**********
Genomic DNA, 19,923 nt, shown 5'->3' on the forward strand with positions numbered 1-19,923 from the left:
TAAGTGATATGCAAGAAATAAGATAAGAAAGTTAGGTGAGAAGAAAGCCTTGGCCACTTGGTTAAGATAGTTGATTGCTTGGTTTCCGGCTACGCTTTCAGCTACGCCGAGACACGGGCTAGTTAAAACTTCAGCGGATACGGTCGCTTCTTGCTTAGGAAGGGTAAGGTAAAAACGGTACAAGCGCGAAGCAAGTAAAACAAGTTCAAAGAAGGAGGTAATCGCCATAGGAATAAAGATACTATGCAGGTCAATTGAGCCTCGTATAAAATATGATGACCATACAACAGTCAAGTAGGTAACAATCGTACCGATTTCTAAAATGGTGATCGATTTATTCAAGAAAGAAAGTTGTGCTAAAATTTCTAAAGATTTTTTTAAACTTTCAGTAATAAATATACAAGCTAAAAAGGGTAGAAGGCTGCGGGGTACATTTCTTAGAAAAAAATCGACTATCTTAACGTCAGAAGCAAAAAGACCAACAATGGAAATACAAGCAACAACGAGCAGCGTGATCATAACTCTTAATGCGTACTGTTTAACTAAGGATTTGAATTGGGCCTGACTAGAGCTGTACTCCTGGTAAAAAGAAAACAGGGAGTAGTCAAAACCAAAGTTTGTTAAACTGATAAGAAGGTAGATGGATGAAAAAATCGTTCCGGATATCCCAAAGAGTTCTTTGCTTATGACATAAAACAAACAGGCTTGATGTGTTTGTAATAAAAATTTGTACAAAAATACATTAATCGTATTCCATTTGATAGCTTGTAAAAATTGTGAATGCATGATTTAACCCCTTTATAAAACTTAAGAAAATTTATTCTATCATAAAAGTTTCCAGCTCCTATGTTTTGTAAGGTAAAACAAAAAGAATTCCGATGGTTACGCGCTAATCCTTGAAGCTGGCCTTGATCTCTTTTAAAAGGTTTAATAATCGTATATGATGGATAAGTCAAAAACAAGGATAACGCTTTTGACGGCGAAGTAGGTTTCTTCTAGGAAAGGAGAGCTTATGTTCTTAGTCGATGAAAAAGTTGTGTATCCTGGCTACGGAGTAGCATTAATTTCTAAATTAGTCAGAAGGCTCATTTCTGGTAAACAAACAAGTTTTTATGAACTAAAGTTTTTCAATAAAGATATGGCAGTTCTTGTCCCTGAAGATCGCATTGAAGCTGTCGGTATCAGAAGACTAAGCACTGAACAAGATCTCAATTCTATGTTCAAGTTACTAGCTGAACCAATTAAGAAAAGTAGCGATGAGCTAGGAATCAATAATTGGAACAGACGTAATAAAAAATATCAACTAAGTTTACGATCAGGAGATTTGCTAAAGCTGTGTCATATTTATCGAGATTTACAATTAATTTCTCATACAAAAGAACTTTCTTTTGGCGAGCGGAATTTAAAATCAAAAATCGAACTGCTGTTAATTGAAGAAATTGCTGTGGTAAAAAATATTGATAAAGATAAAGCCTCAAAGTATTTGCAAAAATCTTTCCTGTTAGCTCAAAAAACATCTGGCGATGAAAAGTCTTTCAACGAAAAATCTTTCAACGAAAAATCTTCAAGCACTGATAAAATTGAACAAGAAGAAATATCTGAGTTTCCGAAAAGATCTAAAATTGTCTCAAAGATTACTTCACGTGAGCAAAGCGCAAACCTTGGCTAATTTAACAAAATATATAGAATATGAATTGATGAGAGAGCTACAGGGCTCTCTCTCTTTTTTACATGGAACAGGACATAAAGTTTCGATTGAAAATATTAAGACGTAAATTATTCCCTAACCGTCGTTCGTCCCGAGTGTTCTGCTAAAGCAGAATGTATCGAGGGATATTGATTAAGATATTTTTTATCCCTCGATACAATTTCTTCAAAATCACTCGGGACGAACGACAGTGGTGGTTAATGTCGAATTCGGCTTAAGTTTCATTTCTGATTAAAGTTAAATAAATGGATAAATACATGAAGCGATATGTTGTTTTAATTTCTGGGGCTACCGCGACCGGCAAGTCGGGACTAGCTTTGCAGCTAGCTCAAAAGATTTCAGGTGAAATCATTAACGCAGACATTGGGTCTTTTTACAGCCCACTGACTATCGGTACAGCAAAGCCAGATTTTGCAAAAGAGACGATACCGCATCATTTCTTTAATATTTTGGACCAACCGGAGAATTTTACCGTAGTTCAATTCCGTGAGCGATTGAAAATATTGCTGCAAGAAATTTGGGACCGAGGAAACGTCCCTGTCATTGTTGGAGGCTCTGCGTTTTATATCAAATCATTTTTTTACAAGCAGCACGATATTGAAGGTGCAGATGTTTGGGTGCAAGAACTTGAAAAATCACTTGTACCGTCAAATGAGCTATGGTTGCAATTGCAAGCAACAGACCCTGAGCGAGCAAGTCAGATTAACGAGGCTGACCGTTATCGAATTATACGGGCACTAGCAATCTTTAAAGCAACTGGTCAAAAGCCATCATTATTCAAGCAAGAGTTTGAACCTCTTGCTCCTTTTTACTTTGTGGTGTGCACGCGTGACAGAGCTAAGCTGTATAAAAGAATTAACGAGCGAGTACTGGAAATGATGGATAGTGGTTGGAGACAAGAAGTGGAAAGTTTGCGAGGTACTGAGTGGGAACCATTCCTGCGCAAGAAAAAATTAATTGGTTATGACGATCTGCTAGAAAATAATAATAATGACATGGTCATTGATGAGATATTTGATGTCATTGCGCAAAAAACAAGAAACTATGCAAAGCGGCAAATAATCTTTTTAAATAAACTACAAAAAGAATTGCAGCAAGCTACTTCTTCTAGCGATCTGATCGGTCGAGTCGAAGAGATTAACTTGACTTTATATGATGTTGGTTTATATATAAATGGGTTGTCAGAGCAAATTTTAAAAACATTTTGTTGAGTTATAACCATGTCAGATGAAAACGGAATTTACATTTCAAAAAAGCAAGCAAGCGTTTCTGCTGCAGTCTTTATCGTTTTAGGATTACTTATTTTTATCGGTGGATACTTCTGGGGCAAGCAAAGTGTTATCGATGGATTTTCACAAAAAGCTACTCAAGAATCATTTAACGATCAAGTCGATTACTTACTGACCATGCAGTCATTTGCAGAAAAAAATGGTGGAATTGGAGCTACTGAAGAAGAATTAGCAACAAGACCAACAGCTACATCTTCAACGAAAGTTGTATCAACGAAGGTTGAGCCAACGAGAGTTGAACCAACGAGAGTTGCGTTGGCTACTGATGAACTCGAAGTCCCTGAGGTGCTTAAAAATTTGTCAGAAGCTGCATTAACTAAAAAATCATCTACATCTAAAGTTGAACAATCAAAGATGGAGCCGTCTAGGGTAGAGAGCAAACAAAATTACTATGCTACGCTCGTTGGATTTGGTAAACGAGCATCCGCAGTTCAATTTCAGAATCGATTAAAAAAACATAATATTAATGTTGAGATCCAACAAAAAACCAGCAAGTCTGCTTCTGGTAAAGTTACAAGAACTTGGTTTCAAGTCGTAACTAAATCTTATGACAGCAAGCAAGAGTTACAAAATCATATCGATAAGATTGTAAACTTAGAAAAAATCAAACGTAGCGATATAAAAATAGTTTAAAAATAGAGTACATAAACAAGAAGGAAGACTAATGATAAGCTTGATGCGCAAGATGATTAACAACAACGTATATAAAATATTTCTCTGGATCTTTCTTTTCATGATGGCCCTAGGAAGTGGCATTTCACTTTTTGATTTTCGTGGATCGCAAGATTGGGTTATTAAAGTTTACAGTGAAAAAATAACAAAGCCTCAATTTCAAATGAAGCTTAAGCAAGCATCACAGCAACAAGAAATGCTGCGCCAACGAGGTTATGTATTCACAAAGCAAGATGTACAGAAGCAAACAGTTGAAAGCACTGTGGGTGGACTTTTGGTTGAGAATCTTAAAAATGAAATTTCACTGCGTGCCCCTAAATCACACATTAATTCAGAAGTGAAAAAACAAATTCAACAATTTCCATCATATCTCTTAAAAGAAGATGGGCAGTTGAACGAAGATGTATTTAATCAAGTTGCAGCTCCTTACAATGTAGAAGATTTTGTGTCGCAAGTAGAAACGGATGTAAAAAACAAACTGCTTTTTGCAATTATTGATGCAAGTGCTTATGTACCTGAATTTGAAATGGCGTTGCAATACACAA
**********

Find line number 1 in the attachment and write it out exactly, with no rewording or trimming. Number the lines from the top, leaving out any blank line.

Genomic DNA, 19,923 nt, shown 5'->3' on the forward strand with positions numbered 1-19,923 from the left: